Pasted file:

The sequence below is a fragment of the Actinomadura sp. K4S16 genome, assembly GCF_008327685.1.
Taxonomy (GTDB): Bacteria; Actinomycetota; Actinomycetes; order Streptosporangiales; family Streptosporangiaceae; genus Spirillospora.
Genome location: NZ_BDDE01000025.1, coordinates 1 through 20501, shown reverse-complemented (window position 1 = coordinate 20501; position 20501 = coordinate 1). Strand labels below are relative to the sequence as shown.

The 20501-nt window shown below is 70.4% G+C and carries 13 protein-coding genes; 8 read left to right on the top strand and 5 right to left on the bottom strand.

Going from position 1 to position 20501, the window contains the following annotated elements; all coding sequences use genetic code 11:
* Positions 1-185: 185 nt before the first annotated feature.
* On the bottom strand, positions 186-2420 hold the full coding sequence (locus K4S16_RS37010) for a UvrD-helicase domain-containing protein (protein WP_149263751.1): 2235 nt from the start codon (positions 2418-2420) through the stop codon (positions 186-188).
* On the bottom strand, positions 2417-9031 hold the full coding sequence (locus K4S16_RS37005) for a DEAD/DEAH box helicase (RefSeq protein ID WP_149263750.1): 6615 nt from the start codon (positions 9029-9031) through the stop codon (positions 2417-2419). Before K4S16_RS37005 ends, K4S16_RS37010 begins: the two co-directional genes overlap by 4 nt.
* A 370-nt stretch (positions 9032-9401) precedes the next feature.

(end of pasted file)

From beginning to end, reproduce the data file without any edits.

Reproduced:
The sequence below is a fragment of the Actinomadura sp. K4S16 genome, assembly GCF_008327685.1.
Taxonomy (GTDB): Bacteria; Actinomycetota; Actinomycetes; order Streptosporangiales; family Streptosporangiaceae; genus Spirillospora.
Genome location: NZ_BDDE01000025.1, coordinates 1 through 20501, shown reverse-complemented (window position 1 = coordinate 20501; position 20501 = coordinate 1). Strand labels below are relative to the sequence as shown.

The 20501-nt window shown below is 70.4% G+C and carries 13 protein-coding genes; 8 read left to right on the top strand and 5 right to left on the bottom strand.

Going from position 1 to position 20501, the window contains the following annotated elements; all coding sequences use genetic code 11:
* Positions 1-185: 185 nt before the first annotated feature.
* On the bottom strand, positions 186-2420 hold the full coding sequence (locus K4S16_RS37010) for a UvrD-helicase domain-containing protein (protein WP_149263751.1): 2235 nt from the start codon (positions 2418-2420) through the stop codon (positions 186-188).
* On the bottom strand, positions 2417-9031 hold the full coding sequence (locus K4S16_RS37005) for a DEAD/DEAH box helicase (RefSeq protein ID WP_149263750.1): 6615 nt from the start codon (positions 9029-9031) through the stop codon (positions 2417-2419). Before K4S16_RS37005 ends, K4S16_RS37010 begins: the two co-directional genes overlap by 4 nt.
* A 370-nt stretch (positions 9032-9401) precedes the next feature.